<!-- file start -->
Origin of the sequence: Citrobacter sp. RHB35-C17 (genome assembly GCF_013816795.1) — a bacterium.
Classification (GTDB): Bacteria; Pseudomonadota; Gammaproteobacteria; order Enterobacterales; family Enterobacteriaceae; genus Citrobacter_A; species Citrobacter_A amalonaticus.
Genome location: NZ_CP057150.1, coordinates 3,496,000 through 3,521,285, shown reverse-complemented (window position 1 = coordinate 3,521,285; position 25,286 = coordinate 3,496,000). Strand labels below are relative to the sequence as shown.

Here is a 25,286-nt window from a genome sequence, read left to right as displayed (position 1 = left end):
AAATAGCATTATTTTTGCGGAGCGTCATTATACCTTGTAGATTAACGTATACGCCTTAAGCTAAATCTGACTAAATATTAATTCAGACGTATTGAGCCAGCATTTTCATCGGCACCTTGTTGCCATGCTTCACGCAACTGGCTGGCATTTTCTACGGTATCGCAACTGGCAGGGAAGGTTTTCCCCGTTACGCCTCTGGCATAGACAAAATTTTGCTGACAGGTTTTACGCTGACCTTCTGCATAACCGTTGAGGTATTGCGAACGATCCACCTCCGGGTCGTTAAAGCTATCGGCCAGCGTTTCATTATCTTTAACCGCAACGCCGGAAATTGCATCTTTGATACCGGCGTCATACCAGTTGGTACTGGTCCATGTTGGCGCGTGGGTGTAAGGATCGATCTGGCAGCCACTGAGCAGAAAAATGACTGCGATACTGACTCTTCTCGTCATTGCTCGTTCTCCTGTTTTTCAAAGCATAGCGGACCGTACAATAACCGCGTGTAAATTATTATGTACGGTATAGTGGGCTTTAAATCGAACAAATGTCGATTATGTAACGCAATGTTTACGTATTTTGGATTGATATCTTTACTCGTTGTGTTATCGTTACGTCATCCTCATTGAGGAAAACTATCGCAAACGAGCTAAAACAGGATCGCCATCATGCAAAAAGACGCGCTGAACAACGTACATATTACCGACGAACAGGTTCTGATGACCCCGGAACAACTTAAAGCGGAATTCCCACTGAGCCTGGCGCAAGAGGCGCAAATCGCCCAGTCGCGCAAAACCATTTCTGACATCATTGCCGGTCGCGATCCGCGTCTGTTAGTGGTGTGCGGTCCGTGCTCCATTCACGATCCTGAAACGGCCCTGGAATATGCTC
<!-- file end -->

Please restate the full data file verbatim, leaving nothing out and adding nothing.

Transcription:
Origin of the sequence: Citrobacter sp. RHB35-C17 (genome assembly GCF_013816795.1) — a bacterium.
Classification (GTDB): Bacteria; Pseudomonadota; Gammaproteobacteria; order Enterobacterales; family Enterobacteriaceae; genus Citrobacter_A; species Citrobacter_A amalonaticus.
Genome location: NZ_CP057150.1, coordinates 3,496,000 through 3,521,285, shown reverse-complemented (window position 1 = coordinate 3,521,285; position 25,286 = coordinate 3,496,000). Strand labels below are relative to the sequence as shown.

Here is a 25,286-nt window from a genome sequence, read left to right as displayed (position 1 = left end):
AAATAGCATTATTTTTGCGGAGCGTCATTATACCTTGTAGATTAACGTATACGCCTTAAGCTAAATCTGACTAAATATTAATTCAGACGTATTGAGCCAGCATTTTCATCGGCACCTTGTTGCCATGCTTCACGCAACTGGCTGGCATTTTCTACGGTATCGCAACTGGCAGGGAAGGTTTTCCCCGTTACGCCTCTGGCATAGACAAAATTTTGCTGACAGGTTTTACGCTGACCTTCTGCATAACCGTTGAGGTATTGCGAACGATCCACCTCCGGGTCGTTAAAGCTATCGGCCAGCGTTTCATTATCTTTAACCGCAACGCCGGAAATTGCATCTTTGATACCGGCGTCATACCAGTTGGTACTGGTCCATGTTGGCGCGTGGGTGTAAGGATCGATCTGGCAGCCACTGAGCAGAAAAATGACTGCGATACTGACTCTTCTCGTCATTGCTCGTTCTCCTGTTTTTCAAAGCATAGCGGACCGTACAATAACCGCGTGTAAATTATTATGTACGGTATAGTGGGCTTTAAATCGAACAAATGTCGATTATGTAACGCAATGTTTACGTATTTTGGATTGATATCTTTACTCGTTGTGTTATCGTTACGTCATCCTCATTGAGGAAAACTATCGCAAACGAGCTAAAACAGGATCGCCATCATGCAAAAAGACGCGCTGAACAACGTACATATTACCGACGAACAGGTTCTGATGACCCCGGAACAACTTAAAGCGGAATTCCCACTGAGCCTGGCGCAAGAGGCGCAAATCGCCCAGTCGCGCAAAACCATTTCTGACATCATTGCCGGTCGCGATCCGCGTCTGTTAGTGGTGTGCGGTCCGTGCTCCATTCACGATCCTGAAACGGCCCTGGAATATGCTC